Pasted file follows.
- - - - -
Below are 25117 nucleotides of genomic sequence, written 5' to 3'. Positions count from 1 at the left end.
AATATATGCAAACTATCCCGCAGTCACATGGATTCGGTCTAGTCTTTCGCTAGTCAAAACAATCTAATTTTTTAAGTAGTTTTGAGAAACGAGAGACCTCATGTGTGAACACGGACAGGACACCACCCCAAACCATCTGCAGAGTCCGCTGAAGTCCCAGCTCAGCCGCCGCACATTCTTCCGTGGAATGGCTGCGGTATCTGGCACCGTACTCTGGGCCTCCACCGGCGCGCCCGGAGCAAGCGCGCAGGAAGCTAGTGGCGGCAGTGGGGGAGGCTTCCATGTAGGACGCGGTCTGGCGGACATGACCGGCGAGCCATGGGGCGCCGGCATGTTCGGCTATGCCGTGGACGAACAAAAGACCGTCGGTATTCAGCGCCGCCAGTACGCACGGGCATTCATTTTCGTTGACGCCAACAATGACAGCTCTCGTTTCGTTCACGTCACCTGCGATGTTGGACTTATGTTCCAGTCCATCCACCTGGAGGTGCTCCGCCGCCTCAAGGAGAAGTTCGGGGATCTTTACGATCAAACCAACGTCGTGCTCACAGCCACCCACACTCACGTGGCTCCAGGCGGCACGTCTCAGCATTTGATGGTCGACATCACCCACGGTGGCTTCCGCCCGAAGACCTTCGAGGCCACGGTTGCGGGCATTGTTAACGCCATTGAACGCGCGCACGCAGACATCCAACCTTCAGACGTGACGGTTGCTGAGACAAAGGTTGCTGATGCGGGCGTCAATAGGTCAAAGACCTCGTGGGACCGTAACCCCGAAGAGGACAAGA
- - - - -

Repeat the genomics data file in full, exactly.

Below are 25117 nucleotides of genomic sequence, written 5' to 3'. Positions count from 1 at the left end.
AATATATGCAAACTATCCCGCAGTCACATGGATTCGGTCTAGTCTTTCGCTAGTCAAAACAATCTAATTTTTTAAGTAGTTTTGAGAAACGAGAGACCTCATGTGTGAACACGGACAGGACACCACCCCAAACCATCTGCAGAGTCCGCTGAAGTCCCAGCTCAGCCGCCGCACATTCTTCCGTGGAATGGCTGCGGTATCTGGCACCGTACTCTGGGCCTCCACCGGCGCGCCCGGAGCAAGCGCGCAGGAAGCTAGTGGCGGCAGTGGGGGAGGCTTCCATGTAGGACGCGGTCTGGCGGACATGACCGGCGAGCCATGGGGCGCCGGCATGTTCGGCTATGCCGTGGACGAACAAAAGACCGTCGGTATTCAGCGCCGCCAGTACGCACGGGCATTCATTTTCGTTGACGCCAACAATGACAGCTCTCGTTTCGTTCACGTCACCTGCGATGTTGGACTTATGTTCCAGTCCATCCACCTGGAGGTGCTCCGCCGCCTCAAGGAGAAGTTCGGGGATCTTTACGATCAAACCAACGTCGTGCTCACAGCCACCCACACTCACGTGGCTCCAGGCGGCACGTCTCAGCATTTGATGGTCGACATCACCCACGGTGGCTTCCGCCCGAAGACCTTCGAGGCCACGGTTGCGGGCATTGTTAACGCCATTGAACGCGCGCACGCAGACATCCAACCTTCAGACGTGACGGTTGCTGAGACAAAGGTTGCTGATGCGGGCGTCAATAGGTCAAAGACCTCGTGGGACCGTAACCCCGAAGAGGACAAGA